03 - Hello, world!

In this part, I’ll show you the basics of how to create a super simple bot and get it connected to Discord.

From now on it is assumed that you have the discord.py library installed, along with a version of Python which is 3.6 or above, as versions before this don’t have all the features used in this tutorial.

The first step to creating a bot is to import the discord.ext.commands module of discord.py so that we can create the bot:

from discord.ext import commands  # This is the part of discord.py that helps us build bots

Epic! Now that we can use the discord.ext.commands module, we need to actually create a bot instance that will run our commands:

bot = commands.Bot(command_prefix="!")

As you can see, the first thing we need to do is tell the bot which command prefix to use, otherwise how can it know when a command is called and that it should respond?

This prefix can actually be one of many things, but for the sake of this tutorial I'll just be using the string "!" for the prefix. For now just know that it is possible to create more complex prefixes, such as a different prefix for each server.

The bot constructor is also where we would specify what are known as gateway intents - essentially telling the gateway which events we want. For now we'll ignore this, however it will be covered in part 7 when we need to use events not given with the default intents.

Next, we want to add a command to the bot so that it can do something. The first command we'll add is a !hello command, that responds with "Hello, world!"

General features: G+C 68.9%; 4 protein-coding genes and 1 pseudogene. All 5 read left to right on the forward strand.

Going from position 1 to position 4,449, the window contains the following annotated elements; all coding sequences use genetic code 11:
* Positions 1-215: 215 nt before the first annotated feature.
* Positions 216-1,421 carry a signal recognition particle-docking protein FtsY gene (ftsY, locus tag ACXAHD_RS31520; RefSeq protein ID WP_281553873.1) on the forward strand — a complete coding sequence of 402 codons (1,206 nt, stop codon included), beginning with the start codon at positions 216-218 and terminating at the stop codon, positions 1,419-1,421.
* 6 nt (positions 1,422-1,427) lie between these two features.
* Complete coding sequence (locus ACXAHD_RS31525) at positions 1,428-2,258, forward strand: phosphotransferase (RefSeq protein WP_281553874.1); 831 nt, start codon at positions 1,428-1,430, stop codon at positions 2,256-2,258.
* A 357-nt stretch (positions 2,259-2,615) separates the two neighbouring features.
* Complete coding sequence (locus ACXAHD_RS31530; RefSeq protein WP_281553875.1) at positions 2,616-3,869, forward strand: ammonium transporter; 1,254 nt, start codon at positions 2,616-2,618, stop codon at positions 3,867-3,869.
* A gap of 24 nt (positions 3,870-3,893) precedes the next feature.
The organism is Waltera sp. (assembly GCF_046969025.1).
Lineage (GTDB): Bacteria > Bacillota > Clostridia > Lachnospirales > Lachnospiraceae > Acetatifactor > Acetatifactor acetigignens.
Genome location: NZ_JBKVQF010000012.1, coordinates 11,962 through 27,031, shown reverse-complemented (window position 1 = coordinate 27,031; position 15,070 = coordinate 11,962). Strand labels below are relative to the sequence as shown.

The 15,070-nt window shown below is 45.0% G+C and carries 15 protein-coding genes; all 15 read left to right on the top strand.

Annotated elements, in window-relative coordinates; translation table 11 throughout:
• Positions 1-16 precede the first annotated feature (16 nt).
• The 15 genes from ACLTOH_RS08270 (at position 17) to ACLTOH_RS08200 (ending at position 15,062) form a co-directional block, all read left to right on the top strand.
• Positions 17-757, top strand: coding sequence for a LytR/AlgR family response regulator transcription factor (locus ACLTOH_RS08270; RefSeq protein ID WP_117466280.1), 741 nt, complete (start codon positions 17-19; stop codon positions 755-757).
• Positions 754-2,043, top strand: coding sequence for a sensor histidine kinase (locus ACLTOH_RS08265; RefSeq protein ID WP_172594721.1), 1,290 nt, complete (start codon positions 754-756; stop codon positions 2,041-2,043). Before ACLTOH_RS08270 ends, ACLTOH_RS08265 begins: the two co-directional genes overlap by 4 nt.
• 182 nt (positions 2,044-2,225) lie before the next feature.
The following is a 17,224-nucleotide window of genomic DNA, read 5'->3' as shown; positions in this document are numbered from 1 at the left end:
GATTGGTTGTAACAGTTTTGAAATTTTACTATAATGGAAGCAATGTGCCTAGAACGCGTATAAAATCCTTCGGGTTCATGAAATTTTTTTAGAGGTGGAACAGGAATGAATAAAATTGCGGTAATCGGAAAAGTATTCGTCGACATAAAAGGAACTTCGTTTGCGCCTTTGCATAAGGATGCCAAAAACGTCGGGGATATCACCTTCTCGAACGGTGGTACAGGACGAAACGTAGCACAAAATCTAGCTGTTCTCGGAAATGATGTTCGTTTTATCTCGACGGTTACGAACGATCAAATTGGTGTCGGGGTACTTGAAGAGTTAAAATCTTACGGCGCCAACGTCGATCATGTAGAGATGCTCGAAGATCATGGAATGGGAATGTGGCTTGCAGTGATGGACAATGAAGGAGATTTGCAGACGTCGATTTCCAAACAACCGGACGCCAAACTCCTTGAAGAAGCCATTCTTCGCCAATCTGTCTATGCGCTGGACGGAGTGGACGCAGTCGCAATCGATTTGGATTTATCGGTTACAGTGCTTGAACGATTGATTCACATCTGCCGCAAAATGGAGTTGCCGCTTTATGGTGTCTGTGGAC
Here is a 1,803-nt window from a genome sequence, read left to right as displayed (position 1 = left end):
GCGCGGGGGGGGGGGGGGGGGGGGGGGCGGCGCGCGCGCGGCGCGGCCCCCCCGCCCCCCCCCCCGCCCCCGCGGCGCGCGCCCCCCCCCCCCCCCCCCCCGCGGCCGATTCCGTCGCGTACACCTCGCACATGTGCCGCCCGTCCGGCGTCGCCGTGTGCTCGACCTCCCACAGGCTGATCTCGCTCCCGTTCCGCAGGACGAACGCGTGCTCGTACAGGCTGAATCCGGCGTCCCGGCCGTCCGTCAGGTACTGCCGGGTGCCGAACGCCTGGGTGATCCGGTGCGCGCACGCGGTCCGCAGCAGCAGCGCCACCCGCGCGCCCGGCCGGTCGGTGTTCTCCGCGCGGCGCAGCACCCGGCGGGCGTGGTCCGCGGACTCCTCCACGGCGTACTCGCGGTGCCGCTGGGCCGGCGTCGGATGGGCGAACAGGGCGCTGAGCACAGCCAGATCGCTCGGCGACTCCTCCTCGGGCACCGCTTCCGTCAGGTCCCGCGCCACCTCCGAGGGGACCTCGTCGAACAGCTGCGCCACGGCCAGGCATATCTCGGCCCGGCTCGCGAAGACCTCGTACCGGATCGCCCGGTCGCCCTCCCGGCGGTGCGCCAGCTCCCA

async def hello_world(ctx: commands.Context):
    await ctx.send("Hello, world!")
By default, the bot will ignore other bots messages, so sending !hello from another bot won't trigger the command.

That's quite a lot to take in, even if you're quite familiar with Python, so allow me to explain what each piece of it does:

Note that explicitly setting the name in the command decorator is optional, as without it the command will inherit the function name, and often will not be needed, whether to use it is up to you.

Next, we need to run the bot with its token that you got from the developer portal in 01 - Creating a Bot User:

This is a insecure way of setting the token used for brevity, please read this bonus part about storing tokens.

This runs the bot with your token, and abstracts away creating an event loop and running the bot through coroutines.

At this point, your bot should be entirely functional, and if you start it up in your preferred method, you should see it come online and answer commands.

Common ways of starting your bot:

  • running python bot.py
  • pressing F5 in most IDEs

Hello World

Next: A Ping Command